Learn how to ask questions to validate the impact of your business insights to the customer.
- As humans, our brains are wired to want to understand if something is bringing value to us. Sometimes this is more harshly described as the "what's in it for me" or the WIFM tendency. The same is definitely true of your prospects. When we are questioning them, we need to make sure that they understand that this part of the process has value to them. For example, have you ever been asked to fill out an online survey? Chances are, we ignore most of these requests. Now if the survey is from someone reputable and offers some sort of gift at the end, we may be more likely to complete it.
Even if the survey is too lengthy or asks us questions that we don't feel comfortable answering, chances are that we will fail to complete it. Our brain is constantly looking for value in a situation, especially when determining how or if to answer a salesperson's question. We have the same experience with our prospects if during the time when we ask questions we aren't giving them an opportunity to see the value in the question. So how do we do that? In my experience, one of the best ways is through sharing insights with a prospect and then through questions, helping validate the specific impact directly to the people that you're dealing with.
So let's spend some time talking about how to do this. By now, you already understand the benefits of having insights to provide to the prospect. We've also formulated questions around these insights that allow us and the prospect to see how their experience stacks up against the information we provided. Now we ask questions to validate the impact to the prospect. Let's go look at a specific example. A recent survey determined that 58% of qualified deals that were put into sales pipeline tracking systems such as Saleforce.com, across different industries, ended up going to the dreaded "no decision." So next I would ask the prospect, "When you look at the ratio of qualified deals "in your company's pipeline, is that percentage "close to your experience?" Now let's say they say, "No, not really.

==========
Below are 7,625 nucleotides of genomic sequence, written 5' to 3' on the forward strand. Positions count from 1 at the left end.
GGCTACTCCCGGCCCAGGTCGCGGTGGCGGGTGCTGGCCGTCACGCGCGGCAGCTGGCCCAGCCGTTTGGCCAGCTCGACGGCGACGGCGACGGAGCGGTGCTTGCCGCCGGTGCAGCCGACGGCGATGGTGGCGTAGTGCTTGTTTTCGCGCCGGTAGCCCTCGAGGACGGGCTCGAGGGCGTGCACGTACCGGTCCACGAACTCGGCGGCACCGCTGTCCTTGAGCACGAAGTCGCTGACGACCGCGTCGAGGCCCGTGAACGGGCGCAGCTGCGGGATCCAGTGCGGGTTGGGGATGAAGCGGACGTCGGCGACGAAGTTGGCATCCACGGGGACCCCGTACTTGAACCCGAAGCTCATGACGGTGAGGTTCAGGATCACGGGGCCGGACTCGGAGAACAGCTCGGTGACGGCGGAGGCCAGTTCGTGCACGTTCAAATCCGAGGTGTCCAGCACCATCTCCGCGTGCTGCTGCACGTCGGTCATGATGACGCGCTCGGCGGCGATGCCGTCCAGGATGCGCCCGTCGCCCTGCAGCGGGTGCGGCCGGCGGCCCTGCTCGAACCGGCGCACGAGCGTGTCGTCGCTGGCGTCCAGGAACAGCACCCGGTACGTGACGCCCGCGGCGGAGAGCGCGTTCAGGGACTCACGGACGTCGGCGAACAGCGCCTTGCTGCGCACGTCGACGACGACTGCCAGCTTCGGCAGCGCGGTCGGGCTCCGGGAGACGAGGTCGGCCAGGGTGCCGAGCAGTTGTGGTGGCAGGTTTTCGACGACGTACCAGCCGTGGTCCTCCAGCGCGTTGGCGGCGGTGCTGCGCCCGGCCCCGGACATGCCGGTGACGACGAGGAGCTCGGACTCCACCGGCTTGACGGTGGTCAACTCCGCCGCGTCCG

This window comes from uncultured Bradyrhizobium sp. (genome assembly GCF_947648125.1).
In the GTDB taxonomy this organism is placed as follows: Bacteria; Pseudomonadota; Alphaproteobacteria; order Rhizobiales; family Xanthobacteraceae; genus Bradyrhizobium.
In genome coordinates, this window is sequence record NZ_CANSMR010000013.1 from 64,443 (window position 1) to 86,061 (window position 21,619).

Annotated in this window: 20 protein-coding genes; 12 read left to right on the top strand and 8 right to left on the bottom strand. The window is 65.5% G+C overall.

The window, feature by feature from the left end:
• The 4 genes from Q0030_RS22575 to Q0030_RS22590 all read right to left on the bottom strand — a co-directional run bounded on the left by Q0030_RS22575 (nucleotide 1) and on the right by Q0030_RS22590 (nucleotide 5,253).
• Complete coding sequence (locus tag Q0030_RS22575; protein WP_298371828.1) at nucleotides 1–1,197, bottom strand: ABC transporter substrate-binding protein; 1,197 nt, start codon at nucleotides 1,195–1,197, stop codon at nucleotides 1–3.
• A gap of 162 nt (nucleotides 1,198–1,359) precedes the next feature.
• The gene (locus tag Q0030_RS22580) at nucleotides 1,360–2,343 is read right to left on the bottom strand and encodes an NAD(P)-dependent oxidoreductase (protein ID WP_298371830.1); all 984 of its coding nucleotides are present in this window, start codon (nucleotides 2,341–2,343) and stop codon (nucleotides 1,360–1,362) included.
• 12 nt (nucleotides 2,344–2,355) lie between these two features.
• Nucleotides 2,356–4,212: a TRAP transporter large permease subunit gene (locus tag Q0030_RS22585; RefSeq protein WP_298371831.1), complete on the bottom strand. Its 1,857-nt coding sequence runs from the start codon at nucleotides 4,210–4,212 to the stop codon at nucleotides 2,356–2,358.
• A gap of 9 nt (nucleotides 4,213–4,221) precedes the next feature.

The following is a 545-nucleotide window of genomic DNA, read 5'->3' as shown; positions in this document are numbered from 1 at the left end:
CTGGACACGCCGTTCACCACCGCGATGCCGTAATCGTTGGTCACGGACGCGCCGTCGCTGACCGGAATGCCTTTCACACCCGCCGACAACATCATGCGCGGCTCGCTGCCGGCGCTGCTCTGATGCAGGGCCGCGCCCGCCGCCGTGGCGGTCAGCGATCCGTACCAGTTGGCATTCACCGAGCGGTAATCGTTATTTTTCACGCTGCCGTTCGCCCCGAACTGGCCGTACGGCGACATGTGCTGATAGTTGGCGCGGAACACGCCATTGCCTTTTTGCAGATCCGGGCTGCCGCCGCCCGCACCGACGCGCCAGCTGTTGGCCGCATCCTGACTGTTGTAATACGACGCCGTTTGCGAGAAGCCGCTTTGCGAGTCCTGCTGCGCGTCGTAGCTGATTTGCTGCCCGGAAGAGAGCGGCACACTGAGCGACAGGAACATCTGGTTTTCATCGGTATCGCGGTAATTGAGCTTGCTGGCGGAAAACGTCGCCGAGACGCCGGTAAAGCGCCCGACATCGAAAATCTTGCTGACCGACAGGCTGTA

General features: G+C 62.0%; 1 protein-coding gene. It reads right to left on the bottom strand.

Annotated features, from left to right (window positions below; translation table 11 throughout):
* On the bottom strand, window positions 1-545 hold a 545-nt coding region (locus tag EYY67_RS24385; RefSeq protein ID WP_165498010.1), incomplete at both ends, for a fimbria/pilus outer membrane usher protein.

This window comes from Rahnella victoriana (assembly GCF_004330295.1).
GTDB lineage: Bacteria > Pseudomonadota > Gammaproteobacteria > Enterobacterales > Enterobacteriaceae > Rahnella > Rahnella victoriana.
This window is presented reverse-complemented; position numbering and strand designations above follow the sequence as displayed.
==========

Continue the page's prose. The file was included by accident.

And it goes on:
"We only have around 40% 'no decision' deals." They might think they just pushed back on your insight and stopped your questioning in its tracks. The reality is, you're just getting started. Now that you have a bonafide prospect-driven number that you're going to work from, you can continue on with this quantification process. "Oh, I see, well that's certainly better "than the industry average, Mr. Customer. "But just out of curiosity, what is your average sale worth "in revenue terms?" And then they say, "Well, roughly $10,000." You say, "Okay, how many deals does your company "have working in a given month?" They say, "Ah, roughly 100." You then have what you need to really drive the impact of your questioning home relative to the problem you know they're going to want to address.
"Okay, so Mr. Customer, you average 100 deals "in process per month but 40% or 40 deals "end in no decision. "Is that correct?" They already told you that it was so. So if they're disagreeing now, they're disagreeing with themselves. "Then the real impact to your business "of those 40 deals, Mr. Customer, "is actually $400,000 in lost revenue per month," which was simply the 40 deals going to "no decision" times the $10,000 average deal value.
Next you might say something like, "So the reality is, even a modest 10% improvement "or just four of those 40 deals per month "actually saying yes versus going to 'no decision' "could add $40,000 directly "to your bottom line, Mr. Customer. "Does that sound about right to you?" Get them to agree. If they don't, go back through the numbers with them until you settle on a number that they do agree with. Do you see what we're doing here? We've provided valuable information to them using third-party insight.
Then we see if their experience tracks with this. And next, we assign a value to that information based on deeper questioning. By following this questioning model, you've allowed the prospect to create clear contrast between what they are currently doing and getting for that strategy versus what they could be doing and what they could be gaining. It now becomes very tangible and concrete to them. The next step to this process is to understand what impact these insights will have on their organization and then to understand, politely, why they haven't addressed these challenges yet.